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How to Estimate What My GRE Scores Will Be

by Avery Martin

Many schools require minimum GRE scores for graduate school candidates. If you want to improve your chances of getting into the schools you select, estimating your scores ahead of time will let you compare your estimated score to the minimum and average scores of other candidates accepted into the university.

Paper-Based Practice Test

Take the paper-based practice test offered by ETS before you begin your study regimen. ETS provides prospective test-takers with only one paper test. Most test-takers take the GRE using the adaptive computer-based test. Whether you plan to take a paper test or live in an area where ETS doesn't offer the computer-based test, use the paper test to give you an idea of what to study. After taking the test, review your answers. Concentrate on your weak areas during your study session.

Computer-Based Practice Test

ETS offers the POWERPREP software to GRE test-takers to practice for and estimate the score you might receive on the GRE. The software prepares you to take the test by giving you an overview of the test design and question types. It also provides test-taking strategies and a guide to the scoring system. Take one of the two computer-based tests after you complete your initial study cycle for the exam. The score you receive will give you an estimate of your actual GRE score. Save the other computer-based test until after you've done more studying, to see whether your score improves before you take the real test.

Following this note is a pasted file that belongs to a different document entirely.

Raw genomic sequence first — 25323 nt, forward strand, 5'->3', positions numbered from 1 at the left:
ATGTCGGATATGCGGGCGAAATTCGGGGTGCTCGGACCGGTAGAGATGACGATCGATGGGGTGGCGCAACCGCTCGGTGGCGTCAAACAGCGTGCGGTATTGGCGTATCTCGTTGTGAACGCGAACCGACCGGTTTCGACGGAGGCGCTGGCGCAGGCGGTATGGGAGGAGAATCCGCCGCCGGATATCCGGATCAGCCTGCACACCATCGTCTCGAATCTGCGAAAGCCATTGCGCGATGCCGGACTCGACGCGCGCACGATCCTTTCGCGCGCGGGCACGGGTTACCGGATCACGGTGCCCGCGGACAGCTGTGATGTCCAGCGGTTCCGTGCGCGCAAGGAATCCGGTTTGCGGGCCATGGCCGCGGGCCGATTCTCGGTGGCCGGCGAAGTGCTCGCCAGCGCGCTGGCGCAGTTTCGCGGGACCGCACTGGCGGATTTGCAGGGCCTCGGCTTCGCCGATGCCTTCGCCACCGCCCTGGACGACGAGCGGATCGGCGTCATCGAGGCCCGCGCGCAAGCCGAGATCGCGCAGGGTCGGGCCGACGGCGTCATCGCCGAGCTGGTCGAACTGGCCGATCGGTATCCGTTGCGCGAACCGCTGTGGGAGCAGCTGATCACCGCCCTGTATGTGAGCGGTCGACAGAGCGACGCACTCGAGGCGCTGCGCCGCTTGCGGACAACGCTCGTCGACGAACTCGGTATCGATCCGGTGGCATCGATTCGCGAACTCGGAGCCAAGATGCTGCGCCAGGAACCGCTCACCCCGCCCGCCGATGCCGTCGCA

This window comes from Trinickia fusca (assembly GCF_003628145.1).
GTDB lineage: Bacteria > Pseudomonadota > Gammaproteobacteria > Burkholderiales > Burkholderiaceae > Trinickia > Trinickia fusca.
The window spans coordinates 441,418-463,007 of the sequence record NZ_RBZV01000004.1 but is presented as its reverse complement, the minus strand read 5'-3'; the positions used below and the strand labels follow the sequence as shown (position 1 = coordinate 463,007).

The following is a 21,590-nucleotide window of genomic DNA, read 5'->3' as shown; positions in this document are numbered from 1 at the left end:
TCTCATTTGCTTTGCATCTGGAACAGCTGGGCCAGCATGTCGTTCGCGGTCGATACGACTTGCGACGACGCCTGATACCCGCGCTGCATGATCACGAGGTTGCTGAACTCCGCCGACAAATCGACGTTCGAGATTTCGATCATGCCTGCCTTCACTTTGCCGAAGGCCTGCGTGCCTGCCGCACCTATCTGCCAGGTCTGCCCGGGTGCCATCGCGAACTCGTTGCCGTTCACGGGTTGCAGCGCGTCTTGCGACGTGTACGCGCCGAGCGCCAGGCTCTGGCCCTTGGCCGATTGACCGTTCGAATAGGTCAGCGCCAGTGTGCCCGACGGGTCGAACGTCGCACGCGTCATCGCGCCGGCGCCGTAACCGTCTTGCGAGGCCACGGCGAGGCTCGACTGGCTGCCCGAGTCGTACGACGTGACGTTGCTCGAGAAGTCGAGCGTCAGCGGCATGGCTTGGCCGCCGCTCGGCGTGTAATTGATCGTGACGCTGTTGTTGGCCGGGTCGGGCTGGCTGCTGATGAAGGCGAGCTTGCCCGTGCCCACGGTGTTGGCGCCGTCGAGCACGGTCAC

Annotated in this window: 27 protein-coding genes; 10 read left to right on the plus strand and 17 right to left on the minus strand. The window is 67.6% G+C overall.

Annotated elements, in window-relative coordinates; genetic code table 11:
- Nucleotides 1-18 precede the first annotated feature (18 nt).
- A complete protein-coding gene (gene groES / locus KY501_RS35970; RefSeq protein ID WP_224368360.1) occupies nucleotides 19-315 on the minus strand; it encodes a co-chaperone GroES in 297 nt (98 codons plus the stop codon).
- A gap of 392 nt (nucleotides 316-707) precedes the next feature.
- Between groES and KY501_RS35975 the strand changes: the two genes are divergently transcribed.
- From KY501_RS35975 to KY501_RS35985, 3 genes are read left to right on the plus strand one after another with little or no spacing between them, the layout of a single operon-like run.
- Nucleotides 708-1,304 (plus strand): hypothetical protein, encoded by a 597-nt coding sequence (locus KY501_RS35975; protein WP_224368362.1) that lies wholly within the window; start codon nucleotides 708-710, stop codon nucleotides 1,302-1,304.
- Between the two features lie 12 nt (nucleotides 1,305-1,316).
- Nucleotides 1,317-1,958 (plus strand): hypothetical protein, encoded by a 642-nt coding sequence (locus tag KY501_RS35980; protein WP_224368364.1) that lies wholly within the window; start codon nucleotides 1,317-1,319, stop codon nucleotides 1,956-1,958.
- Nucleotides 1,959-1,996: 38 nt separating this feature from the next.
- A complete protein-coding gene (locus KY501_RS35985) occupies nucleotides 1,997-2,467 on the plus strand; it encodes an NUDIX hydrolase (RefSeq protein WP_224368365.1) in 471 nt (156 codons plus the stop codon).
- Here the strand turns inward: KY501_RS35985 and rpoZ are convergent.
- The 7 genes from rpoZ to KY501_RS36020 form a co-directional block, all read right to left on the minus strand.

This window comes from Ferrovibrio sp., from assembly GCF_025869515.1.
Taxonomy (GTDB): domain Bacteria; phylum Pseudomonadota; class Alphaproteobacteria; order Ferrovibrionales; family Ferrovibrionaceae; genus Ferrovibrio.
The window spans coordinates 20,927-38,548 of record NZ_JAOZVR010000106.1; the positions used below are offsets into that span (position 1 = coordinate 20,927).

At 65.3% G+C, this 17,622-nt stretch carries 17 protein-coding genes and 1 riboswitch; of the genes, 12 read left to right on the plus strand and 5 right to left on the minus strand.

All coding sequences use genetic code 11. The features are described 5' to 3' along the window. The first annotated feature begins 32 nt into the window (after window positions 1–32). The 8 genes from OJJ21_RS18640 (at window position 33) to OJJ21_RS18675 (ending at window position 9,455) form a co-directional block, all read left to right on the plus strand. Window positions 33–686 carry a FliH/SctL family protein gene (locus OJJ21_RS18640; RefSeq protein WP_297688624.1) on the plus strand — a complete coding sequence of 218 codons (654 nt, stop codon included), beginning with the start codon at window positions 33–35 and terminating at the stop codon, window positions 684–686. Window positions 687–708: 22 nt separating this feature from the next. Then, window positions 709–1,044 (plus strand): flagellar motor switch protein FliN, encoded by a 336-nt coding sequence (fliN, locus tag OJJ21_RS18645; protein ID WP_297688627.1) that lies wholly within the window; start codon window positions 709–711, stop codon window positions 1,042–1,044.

Testing Environment

When you decide to take the practice test, make sure that your environment closely matches the actual testing environment. Keep the room quiet and at a moderate temperature. Make sure you sit at a desk while taking the desk to most closely imitate the actual testing environment. Give yourself four hours to complete the entire test, with a 10-minute break after the third section. The Analytical Writing section gives you 30 minutes per task. The Verbal Reasoning and Quantitative Reasoning sections allot 30 and 35 minutes, respectively.

Procedure

If possible, get a friend to act as the proctor. Ask him to read the directions and time you. Instruct your friend to inform you when it's time to stop working and then move on to the next section when taking the paper-based test. For the computer test, rely upon the computer timer to keep yourself on track. Remember that the test adapts to your answers. When you get a question correct, the next question becomes harder.

About the Author

Avery Martin holds a Bachelor of Music in opera performance and a Bachelor of Arts in East Asian studies. As a professional writer, she has written for Education.com, Samsung and IBM. Martin contributed English translations for a collection of Japanese poems by Misuzu Kaneko. She has worked as an educator in Japan, and she runs a private voice studio out of her home. She writes about education, music and travel.

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